The Matzah Ball by Jean Meltzer
Narrated by Dara Rosenberg
Standalone Hanukkah Romance
I love reading Holiday books. Yes, I was brought up Jewish, but growing up I felt left out of the magic. When I married my husband, who was brought up Catholic, I used it as an excuse to go crazy for Christmas. You could see our house from space!
I also haven’t been to a synagogue since my Bat Mitzvah. I’m not a practicing Jew though I celebrate the major holidays by cooking “Jew food” as my kids call it. I’m still, I guess you can say–“culturally Jewish”. So some of the Jewishness of the book went over my head and at first, put me off a little.
I look for Hanukkah books every year, but rarely find any that I can relate to, as the characters are usually gay. In the Matzah Ball, Rachel Rubenstein-Goldblatt is very relatable, because not only is she a Jew from Long Island that loves Christmas, she has a chronic illness, just like me. She went to sleep-away camp too! I think most of the love for The Matzah Ball actually comes from the relatability of the main character. The story itself was OK, but had a few parts I loved and a few I didn’t, at all.
Rachel Rubenstein-Goldblatt is the daughter of a VERY prominent rabbi on Long Island. She grew up in a strict Kosher home where loving Christmas is not accepted. She has M.E./CFS, also known as Chronic Fatigue Syndrome, and for her, Christmas movies and books are magical, and her escape from the horrible daily assaults on her body. So magical, in fact, that she has made a secret career out of being a best-selling Christmas Romance novelist under a pseudonym.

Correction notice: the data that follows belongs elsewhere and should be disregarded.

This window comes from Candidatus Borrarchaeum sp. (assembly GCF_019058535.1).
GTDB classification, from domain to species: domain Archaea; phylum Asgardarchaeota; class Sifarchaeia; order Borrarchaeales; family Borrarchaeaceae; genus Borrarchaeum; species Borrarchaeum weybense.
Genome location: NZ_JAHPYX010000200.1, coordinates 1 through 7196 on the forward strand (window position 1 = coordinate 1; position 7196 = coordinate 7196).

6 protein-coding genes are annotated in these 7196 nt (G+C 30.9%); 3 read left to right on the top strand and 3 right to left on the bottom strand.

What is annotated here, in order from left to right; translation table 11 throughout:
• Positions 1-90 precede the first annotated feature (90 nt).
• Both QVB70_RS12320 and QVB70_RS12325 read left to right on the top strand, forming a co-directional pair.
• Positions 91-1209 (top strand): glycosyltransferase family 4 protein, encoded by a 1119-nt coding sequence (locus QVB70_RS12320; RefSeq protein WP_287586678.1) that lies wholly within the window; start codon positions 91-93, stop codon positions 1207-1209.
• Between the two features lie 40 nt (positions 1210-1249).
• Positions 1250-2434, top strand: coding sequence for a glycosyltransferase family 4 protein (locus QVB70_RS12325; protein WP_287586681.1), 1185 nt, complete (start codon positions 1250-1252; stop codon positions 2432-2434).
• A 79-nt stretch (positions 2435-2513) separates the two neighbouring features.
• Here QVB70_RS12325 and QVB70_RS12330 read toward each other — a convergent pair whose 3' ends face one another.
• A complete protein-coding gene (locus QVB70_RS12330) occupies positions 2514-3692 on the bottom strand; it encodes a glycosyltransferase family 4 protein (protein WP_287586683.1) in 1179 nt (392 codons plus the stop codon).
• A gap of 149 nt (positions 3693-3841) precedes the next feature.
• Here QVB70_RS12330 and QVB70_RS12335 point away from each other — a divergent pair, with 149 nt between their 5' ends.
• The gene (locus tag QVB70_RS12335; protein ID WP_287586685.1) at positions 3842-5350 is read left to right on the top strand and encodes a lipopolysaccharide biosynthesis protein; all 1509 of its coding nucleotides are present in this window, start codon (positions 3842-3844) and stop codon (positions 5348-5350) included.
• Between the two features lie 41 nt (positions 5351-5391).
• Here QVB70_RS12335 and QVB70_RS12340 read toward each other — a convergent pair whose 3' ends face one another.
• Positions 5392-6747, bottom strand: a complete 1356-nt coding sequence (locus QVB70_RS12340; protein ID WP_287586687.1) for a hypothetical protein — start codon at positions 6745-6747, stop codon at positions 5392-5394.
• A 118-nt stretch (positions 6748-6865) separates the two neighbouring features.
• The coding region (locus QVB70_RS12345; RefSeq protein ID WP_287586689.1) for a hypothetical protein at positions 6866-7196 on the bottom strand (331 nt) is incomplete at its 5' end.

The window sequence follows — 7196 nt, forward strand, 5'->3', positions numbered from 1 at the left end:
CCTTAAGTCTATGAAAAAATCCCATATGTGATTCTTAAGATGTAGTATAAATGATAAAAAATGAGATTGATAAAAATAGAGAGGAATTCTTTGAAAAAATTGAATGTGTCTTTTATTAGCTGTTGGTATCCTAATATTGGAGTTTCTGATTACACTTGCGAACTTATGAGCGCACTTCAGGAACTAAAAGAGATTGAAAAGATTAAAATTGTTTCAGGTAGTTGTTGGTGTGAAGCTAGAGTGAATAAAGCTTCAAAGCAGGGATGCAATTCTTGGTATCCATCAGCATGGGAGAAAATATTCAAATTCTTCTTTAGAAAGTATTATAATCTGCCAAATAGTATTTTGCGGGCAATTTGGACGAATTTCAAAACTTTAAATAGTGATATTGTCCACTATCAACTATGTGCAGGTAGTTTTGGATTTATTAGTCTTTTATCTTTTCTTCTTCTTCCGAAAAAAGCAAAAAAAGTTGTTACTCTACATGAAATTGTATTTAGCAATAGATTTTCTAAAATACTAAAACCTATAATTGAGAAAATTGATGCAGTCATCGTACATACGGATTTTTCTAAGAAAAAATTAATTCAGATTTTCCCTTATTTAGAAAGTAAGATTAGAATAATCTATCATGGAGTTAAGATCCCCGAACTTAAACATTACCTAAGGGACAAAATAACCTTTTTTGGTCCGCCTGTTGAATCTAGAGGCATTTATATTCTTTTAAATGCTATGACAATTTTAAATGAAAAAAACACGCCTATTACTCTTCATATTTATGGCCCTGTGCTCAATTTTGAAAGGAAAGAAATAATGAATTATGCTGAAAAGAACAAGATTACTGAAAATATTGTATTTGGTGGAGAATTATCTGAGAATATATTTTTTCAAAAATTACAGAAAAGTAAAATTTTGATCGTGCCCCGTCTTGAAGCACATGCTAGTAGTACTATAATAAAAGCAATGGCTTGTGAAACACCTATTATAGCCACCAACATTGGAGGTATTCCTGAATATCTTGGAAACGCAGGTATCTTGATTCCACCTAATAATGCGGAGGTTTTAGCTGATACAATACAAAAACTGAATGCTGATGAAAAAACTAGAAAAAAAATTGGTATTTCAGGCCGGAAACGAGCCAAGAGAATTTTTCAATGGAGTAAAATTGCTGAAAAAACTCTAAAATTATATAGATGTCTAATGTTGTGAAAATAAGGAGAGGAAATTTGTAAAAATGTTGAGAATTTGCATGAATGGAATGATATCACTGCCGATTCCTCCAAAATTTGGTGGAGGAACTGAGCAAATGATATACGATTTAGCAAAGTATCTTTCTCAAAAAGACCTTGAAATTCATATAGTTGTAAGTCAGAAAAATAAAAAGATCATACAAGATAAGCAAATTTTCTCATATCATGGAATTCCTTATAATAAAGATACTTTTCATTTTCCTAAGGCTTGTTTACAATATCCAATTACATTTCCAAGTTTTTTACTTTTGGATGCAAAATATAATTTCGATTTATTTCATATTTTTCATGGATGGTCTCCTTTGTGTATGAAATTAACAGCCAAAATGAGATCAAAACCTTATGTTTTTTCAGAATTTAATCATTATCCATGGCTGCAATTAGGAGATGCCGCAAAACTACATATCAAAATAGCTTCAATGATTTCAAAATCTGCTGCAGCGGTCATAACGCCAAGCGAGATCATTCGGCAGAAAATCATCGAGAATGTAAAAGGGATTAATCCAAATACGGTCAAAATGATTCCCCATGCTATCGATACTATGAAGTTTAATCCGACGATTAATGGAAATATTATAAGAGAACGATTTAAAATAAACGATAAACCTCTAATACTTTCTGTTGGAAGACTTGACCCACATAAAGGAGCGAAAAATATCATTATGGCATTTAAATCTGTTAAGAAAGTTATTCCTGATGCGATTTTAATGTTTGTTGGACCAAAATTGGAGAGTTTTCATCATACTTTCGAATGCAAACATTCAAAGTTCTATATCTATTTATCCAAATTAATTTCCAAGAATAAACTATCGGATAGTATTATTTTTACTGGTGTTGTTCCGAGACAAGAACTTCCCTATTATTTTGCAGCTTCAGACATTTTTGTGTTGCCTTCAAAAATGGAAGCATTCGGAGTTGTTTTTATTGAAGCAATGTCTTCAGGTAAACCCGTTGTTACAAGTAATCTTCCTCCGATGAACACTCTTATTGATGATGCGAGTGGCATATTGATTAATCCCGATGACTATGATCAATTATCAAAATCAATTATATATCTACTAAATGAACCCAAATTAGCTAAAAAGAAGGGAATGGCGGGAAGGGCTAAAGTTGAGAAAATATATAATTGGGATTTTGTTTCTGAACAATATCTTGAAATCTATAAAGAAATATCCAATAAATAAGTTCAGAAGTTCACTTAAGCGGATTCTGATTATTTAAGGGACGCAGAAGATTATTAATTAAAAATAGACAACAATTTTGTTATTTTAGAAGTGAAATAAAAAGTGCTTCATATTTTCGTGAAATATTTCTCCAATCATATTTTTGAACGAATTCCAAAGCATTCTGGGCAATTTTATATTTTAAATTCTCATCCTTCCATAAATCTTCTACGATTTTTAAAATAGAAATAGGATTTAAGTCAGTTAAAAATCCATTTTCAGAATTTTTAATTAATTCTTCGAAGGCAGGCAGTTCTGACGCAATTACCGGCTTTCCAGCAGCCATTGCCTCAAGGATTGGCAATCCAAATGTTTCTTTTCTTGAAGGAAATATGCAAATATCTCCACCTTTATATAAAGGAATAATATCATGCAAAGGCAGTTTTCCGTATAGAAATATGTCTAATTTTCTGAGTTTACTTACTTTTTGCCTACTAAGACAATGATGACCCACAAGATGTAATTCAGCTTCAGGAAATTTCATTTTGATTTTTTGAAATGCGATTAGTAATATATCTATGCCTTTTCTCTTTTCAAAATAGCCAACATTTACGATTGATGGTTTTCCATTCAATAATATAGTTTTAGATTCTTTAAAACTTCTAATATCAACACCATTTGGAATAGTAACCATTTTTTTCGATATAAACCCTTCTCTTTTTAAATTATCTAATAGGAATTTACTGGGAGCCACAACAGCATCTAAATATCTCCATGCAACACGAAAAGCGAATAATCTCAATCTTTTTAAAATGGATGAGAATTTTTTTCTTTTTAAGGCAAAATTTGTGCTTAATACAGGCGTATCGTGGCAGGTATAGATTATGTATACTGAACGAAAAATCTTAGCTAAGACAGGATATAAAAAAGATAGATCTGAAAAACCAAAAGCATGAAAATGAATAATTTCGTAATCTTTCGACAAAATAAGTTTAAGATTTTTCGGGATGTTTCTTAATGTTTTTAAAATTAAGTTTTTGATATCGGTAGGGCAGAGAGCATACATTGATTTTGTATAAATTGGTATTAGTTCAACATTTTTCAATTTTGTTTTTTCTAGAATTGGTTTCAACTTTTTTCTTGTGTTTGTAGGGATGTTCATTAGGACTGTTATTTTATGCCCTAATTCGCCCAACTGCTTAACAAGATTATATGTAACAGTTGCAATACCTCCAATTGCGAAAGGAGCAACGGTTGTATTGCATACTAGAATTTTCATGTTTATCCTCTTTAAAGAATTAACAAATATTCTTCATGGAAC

Jacob Greenberg is the CEO of an entertainment company that throws big music festivals (think Coachella). He is planning the event of the season, “The Matzah Ball”. He is also Rachel’s first love and first kiss from sleepaway camp who humiliated her and broke her heart, and she never forgot it.
This year, Rachel’s publisher has told her that they don’t want any more Christmas books from her, this time they want a Hanukkah book. But Rachel’s obsession and love are for Christmas, Hanukkah doesn’t have the same magic. So she decides that getting a ticket to The Matzah Ball is the way to get some inspiration. The only way to get the coveted ticket is through Jacob. And the only way he will give her one is if she volunteers for the full week before.
The problem is her CFS. She is not out about her disease. I can so relate to this! The name Chronic Fatigue Syndrome is THE WORST. People think “oh, you’re tired, take a nap and you’ll be better.” or “change your diet”. It makes the day-to-day exhaustion and pain seem trivial. You have to save up your energy for events and then take days to recover. But it’s invisible. People don’t understand invisible illness. So volunteering for a whole week to get the coveted ticket is a lot harder than anyone could guess.
This review is getting stupidly long, so I am going to move on to my likes and dislikes—I just want you to know my background because it does affect these.
- Very relatable character: a Jew from Long Island who loves Christmas, went to sleep away camp, and has a chronic invisible illness.
- I learned a little about Judaism.
- It’s about time we have a m/f Hanukkah romance.
- Her descriptions of her illness and why she hides it were so spot-on!
- Jacob’s grandmother was my favorite character.
- It was very Jewish for me. But I do think it needs to be so it can appeal to all Jews.
- It was 3rd person.
- The fact that these two can’t get over stuff that happened when they were 12– at almost 30 years old.
- There was a “joke” about being an assassin that honestly I didn’t even get, but apparently REALLY upset Palestinians.
- I didn’t really see where the love developed. It was instalove from childhood memories.
- Shmool (I have no idea how it is spelled) is portrayed like a 50-year-old short, nerdy, balding guy. This guy is a leading event planner for the hottest events in the world? And his name? REALLY? He’s 29!
- Of course, there is a gay best friend. (I don’t mind gay at all, but this is just so typical). Also, this friend did something really terrible and saw no consequences at all.
- There was no intimacy or sexual attraction at all? Like, how can they be in love if they haven’t even been intimate?
Dara Rosenberg was perfect as the narrator. There were a lot of Jewish (Hebrew) and Yiddish words, but she was perfect and really brought the story to life.
The Down & Dirty:
Rating: 4 Stars, 0 heat, 5 narration
Purchase The Matzah Ball by Jean Meltzer